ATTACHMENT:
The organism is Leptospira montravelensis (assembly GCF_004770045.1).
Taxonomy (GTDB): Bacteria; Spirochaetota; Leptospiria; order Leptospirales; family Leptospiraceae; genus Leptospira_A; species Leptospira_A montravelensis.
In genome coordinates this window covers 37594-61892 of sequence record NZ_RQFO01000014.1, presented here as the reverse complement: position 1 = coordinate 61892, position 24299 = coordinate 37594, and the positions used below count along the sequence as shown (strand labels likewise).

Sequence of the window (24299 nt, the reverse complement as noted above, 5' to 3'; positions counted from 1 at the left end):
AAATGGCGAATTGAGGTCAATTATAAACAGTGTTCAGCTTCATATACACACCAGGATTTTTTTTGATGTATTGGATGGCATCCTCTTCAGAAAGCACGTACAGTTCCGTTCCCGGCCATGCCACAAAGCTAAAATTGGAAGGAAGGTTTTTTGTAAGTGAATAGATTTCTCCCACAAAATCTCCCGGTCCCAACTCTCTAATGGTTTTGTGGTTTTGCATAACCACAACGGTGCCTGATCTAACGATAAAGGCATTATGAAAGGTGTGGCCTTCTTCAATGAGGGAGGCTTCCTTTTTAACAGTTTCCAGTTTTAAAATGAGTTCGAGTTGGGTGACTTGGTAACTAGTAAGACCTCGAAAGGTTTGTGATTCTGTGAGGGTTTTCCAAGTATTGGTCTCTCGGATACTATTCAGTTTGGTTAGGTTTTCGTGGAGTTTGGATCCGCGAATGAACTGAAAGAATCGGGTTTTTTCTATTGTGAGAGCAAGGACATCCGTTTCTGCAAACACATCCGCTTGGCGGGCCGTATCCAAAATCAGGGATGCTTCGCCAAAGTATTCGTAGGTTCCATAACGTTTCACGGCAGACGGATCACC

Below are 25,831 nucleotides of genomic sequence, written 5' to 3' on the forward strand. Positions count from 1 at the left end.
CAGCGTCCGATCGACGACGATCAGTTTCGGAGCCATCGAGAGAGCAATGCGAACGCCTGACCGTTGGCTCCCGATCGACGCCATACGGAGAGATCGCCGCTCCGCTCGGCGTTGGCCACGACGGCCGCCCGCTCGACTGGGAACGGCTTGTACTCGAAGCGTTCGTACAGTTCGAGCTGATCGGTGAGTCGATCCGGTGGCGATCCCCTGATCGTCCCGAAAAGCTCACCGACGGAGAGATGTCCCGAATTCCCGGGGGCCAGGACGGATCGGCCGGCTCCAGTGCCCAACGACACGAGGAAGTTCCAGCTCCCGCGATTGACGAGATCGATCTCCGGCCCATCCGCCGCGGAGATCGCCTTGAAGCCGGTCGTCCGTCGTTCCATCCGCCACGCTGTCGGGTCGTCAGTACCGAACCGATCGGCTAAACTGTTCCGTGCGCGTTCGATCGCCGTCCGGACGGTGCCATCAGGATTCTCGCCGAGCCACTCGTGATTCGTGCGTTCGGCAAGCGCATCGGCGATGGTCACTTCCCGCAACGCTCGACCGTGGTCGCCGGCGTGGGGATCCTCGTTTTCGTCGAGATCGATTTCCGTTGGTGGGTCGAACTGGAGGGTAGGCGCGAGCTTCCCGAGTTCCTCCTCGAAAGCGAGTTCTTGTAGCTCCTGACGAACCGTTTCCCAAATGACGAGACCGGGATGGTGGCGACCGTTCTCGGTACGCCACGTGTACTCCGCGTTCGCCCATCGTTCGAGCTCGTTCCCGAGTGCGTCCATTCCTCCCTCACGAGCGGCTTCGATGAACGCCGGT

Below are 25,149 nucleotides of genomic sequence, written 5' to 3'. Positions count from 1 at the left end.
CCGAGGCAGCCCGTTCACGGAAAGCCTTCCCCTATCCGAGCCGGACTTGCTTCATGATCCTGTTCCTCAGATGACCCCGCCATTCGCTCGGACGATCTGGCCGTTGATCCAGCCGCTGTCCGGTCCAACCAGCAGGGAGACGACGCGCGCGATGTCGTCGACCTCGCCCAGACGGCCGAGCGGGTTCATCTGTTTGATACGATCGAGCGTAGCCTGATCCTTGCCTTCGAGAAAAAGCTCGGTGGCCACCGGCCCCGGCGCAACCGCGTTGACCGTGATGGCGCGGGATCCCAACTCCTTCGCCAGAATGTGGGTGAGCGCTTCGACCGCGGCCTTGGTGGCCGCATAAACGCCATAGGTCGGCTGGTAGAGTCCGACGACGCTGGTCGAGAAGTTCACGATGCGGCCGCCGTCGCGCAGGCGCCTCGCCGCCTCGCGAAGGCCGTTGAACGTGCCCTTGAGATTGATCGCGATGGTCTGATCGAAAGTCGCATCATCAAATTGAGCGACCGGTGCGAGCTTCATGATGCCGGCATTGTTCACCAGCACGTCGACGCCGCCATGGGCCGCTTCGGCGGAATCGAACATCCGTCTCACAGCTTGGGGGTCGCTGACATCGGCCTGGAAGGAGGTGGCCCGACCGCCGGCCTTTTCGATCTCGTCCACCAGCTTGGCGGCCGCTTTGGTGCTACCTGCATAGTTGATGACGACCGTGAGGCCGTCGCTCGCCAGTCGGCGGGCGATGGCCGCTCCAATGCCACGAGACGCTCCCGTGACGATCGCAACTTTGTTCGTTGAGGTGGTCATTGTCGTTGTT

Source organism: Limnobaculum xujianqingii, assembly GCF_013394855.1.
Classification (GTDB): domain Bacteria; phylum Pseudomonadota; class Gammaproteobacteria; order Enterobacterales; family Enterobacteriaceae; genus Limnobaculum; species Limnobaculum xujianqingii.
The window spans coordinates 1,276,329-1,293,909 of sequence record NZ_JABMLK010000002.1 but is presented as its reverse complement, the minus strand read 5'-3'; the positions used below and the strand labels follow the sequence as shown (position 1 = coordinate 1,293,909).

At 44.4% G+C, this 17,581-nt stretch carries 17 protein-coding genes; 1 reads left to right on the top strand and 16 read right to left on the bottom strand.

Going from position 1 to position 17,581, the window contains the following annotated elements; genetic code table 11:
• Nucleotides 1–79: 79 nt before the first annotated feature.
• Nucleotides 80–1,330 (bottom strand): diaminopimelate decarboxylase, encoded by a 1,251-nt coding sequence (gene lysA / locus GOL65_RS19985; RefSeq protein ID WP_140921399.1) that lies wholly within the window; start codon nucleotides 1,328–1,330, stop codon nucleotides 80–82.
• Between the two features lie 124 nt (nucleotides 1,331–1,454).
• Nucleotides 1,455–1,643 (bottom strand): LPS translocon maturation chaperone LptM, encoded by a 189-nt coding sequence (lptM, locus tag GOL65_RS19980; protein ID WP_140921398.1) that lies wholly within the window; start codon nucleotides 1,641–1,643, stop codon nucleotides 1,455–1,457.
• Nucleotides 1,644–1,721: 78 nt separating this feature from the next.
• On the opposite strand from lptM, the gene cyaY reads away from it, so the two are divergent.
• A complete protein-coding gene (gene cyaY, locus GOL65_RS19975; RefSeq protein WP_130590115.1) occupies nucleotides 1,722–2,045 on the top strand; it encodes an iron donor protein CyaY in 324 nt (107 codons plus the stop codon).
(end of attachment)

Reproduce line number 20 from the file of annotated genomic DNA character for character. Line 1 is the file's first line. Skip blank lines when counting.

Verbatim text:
• On the opposite strand from lptM, the gene cyaY reads away from it, so the two are divergent.